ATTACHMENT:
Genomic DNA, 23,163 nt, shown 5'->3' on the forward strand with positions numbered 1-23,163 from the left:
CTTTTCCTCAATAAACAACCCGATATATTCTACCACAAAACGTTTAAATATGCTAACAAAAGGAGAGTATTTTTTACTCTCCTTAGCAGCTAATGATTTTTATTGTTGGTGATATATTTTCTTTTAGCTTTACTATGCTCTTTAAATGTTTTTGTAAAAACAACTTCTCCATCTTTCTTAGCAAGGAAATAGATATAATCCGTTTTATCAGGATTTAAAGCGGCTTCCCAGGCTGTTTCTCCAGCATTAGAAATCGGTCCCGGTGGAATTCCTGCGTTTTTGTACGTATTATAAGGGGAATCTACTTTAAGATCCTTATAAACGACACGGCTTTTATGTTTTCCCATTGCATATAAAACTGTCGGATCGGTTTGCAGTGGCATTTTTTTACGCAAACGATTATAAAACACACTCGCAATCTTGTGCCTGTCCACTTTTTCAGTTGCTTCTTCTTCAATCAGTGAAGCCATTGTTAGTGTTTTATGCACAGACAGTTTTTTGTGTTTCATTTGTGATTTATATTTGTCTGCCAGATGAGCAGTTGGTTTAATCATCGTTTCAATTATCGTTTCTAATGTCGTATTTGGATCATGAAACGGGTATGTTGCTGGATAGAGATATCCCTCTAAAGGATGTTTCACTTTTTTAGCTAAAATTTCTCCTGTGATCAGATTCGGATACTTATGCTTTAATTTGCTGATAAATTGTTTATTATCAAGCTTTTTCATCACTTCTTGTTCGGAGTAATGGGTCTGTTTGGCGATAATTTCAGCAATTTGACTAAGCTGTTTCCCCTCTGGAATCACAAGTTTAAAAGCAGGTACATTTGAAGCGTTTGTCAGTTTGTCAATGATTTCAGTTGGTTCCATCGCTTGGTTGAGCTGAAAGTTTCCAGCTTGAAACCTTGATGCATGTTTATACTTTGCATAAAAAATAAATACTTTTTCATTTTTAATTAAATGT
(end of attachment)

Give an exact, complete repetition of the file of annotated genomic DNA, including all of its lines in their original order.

Genomic DNA, 23,163 nt, shown 5'->3' on the forward strand with positions numbered 1-23,163 from the left:
CTTTTCCTCAATAAACAACCCGATATATTCTACCACAAAACGTTTAAATATGCTAACAAAAGGAGAGTATTTTTTACTCTCCTTAGCAGCTAATGATTTTTATTGTTGGTGATATATTTTCTTTTAGCTTTACTATGCTCTTTAAATGTTTTTGTAAAAACAACTTCTCCATCTTTCTTAGCAAGGAAATAGATATAATCCGTTTTATCAGGATTTAAAGCGGCTTCCCAGGCTGTTTCTCCAGCATTAGAAATCGGTCCCGGTGGAATTCCTGCGTTTTTGTACGTATTATAAGGGGAATCTACTTTAAGATCCTTATAAACGACACGGCTTTTATGTTTTCCCATTGCATATAAAACTGTCGGATCGGTTTGCAGTGGCATTTTTTTACGCAAACGATTATAAAACACACTCGCAATCTTGTGCCTGTCCACTTTTTCAGTTGCTTCTTCTTCAATCAGTGAAGCCATTGTTAGTGTTTTATGCACAGACAGTTTTTTGTGTTTCATTTGTGATTTATATTTGTCTGCCAGATGAGCAGTTGGTTTAATCATCGTTTCAATTATCGTTTCTAATGTCGTATTTGGATCATGAAACGGGTATGTTGCTGGATAGAGATATCCCTCTAAAGGATGTTTCACTTTTTTAGCTAAAATTTCTCCTGTGATCAGATTCGGATACTTATGCTTTAATTTGCTGATAAATTGTTTATTATCAAGCTTTTTCATCACTTCTTGTTCGGAGTAATGGGTCTGTTTGGCGATAATTTCAGCAATTTGACTAAGCTGTTTCCCCTCTGGAATCACAAGTTTAAAAGCAGGTACATTTGAAGCGTTTGTCAGTTTGTCAATGATTTCAGTTGGTTCCATCGCTTGGTTGAGCTGAAAGTTTCCAGCTTGAAACCTTGATGCATGTTTATACTTTGCATAAAAAATAAATACTTTTTCATTTTTAATTAAATGT